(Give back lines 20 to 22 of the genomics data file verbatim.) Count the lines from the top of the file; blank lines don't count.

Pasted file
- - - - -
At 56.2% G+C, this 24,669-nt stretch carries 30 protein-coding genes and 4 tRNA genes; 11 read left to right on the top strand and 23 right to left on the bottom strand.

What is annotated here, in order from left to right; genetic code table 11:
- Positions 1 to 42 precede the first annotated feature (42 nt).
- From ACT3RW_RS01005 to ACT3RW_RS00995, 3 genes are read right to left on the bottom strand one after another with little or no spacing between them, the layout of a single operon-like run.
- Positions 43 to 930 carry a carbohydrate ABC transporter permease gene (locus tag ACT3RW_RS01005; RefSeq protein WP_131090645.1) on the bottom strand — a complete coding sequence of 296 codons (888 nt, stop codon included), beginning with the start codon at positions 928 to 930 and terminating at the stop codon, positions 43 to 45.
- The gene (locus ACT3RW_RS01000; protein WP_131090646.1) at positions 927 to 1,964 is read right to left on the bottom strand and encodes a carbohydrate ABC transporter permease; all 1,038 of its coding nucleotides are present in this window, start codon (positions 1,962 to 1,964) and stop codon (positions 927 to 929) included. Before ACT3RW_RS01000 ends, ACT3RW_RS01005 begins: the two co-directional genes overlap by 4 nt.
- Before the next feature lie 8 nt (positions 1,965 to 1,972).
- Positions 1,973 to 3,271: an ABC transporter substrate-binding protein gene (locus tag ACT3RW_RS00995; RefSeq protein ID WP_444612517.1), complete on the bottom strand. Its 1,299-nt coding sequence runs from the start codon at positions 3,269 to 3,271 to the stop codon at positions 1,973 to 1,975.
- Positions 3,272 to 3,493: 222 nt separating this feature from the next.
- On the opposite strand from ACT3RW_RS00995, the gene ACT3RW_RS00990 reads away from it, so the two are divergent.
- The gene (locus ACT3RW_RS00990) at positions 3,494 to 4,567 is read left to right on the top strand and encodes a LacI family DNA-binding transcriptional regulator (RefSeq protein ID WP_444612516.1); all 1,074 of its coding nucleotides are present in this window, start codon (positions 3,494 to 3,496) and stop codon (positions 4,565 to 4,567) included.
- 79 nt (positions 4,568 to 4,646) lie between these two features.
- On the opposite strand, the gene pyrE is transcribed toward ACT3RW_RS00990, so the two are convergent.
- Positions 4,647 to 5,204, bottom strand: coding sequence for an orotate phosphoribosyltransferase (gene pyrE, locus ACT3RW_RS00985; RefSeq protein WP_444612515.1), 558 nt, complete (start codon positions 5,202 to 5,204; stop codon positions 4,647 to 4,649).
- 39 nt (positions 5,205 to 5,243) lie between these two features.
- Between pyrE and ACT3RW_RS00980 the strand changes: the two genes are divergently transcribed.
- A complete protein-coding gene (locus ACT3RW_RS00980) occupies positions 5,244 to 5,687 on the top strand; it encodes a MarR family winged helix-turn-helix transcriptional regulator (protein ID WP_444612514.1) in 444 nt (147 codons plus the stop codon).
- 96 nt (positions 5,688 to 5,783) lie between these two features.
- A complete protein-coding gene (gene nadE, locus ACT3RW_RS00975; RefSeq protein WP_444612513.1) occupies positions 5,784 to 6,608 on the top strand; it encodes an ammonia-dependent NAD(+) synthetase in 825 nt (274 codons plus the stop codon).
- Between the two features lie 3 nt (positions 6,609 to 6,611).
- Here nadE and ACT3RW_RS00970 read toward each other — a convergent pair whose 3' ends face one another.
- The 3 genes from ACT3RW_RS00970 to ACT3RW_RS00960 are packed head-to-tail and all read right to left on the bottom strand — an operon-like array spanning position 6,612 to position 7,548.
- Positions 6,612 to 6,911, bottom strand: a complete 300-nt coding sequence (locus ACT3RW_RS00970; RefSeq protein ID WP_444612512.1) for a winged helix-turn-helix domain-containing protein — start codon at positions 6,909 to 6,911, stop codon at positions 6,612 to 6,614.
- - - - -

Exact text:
- Between the two features lie 3 nt (positions 6,609 to 6,611).
- Here nadE and ACT3RW_RS00970 read toward each other — a convergent pair whose 3' ends face one another.
- The 3 genes from ACT3RW_RS00970 to ACT3RW_RS00960 are packed head-to-tail and all read right to left on the bottom strand — an operon-like array spanning position 6,612 to position 7,548.